The Tenant of Wildfell Hall by Anne Brontë

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Comment on Anne Brontë's writing style in The Tenant of Wildfell Hall and whether it is likable or not.

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Karen P.L. Hardison eNotes educator | Certified Educator

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Anne Bronte's writing style has been a matter of some contention since the book was published in 1848. On the one hand, it was a best seller from the start, so her reading public enjoyed her writing style. On the other hand, neither of her sisters, Charlotte nor Emily, liked her style. They also criticized her content partly because she used their brother, Branwell, who had drinking and other problems, as a model for the character of Huntingdon. Bronte's contemporaneous critics generally fell on the side of of the sisters in disliking her style calling it "rough" and, as the critic Winifrith says, "obvious and crude."   

One troublesome point of her style is that she creates doubt in a number of places as to whom the first-person narrator is addressing. The first and worst instance is the opening line: "You must go back with me to the autumn of 1827." From this, readers expect they are being directly addressed, yet, we are not. In the very next line, we must adjust our mental image, recognize we are not being addressed and wonder who is being addressed: "My father, as you know, was a sort of gentleman farmer ...." It is not until the fifth paragraph that we learn the narrator is addressing the husband of his sister, Rose.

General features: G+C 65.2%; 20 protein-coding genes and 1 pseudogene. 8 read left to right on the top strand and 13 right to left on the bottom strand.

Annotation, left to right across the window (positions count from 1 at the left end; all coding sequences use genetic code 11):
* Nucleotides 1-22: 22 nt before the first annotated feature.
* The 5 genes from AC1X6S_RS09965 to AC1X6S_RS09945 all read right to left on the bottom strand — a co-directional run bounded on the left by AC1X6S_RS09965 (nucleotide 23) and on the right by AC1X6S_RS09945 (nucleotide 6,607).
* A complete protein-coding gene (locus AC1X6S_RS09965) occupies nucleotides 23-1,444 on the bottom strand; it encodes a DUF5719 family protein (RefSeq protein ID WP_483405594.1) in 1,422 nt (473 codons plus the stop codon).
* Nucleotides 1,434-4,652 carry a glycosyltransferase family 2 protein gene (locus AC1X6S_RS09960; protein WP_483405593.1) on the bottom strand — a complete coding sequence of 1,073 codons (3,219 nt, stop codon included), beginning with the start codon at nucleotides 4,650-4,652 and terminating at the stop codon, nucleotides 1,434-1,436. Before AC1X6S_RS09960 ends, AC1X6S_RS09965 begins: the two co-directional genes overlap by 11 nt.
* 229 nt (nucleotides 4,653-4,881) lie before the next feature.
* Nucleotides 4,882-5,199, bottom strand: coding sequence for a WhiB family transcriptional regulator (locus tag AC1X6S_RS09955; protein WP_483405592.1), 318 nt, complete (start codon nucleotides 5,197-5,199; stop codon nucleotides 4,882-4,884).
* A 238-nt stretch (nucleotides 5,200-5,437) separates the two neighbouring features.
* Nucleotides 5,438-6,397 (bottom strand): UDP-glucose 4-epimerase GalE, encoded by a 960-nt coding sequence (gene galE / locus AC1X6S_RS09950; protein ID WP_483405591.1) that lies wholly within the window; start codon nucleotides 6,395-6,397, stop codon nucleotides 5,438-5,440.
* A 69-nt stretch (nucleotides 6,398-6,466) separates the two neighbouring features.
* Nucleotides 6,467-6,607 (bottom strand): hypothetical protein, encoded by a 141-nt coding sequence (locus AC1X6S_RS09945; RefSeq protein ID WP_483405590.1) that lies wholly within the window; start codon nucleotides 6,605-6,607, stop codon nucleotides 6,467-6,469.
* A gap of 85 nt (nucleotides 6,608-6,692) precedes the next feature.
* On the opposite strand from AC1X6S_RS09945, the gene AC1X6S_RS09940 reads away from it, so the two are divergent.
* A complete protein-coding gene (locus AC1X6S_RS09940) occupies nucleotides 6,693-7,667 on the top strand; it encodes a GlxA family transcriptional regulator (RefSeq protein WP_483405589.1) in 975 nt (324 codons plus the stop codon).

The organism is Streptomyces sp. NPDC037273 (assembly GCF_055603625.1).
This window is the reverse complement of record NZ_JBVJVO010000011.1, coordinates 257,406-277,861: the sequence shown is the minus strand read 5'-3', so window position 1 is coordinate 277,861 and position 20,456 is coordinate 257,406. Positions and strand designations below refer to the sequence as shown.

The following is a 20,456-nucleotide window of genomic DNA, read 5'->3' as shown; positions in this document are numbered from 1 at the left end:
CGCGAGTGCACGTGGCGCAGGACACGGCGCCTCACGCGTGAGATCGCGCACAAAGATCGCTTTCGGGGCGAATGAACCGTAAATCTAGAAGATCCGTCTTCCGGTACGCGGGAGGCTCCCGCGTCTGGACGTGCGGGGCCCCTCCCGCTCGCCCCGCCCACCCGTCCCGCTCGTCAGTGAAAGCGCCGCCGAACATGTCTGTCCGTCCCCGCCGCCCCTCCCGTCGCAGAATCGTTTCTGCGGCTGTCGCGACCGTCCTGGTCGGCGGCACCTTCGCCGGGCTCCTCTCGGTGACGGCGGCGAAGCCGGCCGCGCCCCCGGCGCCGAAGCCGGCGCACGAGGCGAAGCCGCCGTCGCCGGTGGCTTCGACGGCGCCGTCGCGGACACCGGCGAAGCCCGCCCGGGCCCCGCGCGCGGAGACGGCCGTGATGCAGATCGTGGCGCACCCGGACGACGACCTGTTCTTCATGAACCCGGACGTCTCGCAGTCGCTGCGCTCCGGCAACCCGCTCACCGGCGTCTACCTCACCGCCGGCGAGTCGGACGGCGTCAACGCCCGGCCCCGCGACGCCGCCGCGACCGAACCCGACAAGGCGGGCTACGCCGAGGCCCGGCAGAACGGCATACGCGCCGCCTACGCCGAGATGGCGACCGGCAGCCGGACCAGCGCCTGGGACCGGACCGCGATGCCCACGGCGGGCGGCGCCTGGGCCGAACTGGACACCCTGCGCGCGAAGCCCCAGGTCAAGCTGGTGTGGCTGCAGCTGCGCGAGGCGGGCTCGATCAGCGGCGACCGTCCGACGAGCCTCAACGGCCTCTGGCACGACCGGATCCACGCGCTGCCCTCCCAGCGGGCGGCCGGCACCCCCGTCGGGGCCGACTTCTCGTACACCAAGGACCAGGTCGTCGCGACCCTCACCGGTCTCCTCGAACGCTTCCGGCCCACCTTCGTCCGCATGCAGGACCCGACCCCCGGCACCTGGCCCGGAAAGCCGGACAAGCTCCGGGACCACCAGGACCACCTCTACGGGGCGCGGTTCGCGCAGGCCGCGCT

I need not tell you this was my sister Rose.  She is, I know, a comely matron still, and, doubtless, no less lovely—in your eyes—than on the happy day you first beheld her.  Nothing told me then that she, a few years hence, would be the wife of one entirely unknown to me as yet,

This may not seem a large inconvenience nor a large flaw in style, but skilled writers make these sorts of elements known, through one subtle means or another, in the first paragraph. Another objection is...

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helengraham | Student

kplhardison cites an incomplete version of the novel. Original opening line of The Tenant of Wildfell Hall is this: To J. Halford, Esq.  Dear Halford,  When we were together last, you gave me a very particular and interesting account of the most remarkable occurrences of your early life, previous to our acquaintance; and then you requested a return of confidence from me.

As you see, The Tenant is an epistolary novel. It's written in a form of letter from Gilbert Markham to his friend Jack Halford.

Incomplete editions with damaged stucture appeared when one publisher after Anne's death dicided to issue a shortened edition of The Tenant in the interest of economy. Unfortunately, incomplete editions are still prevalent today.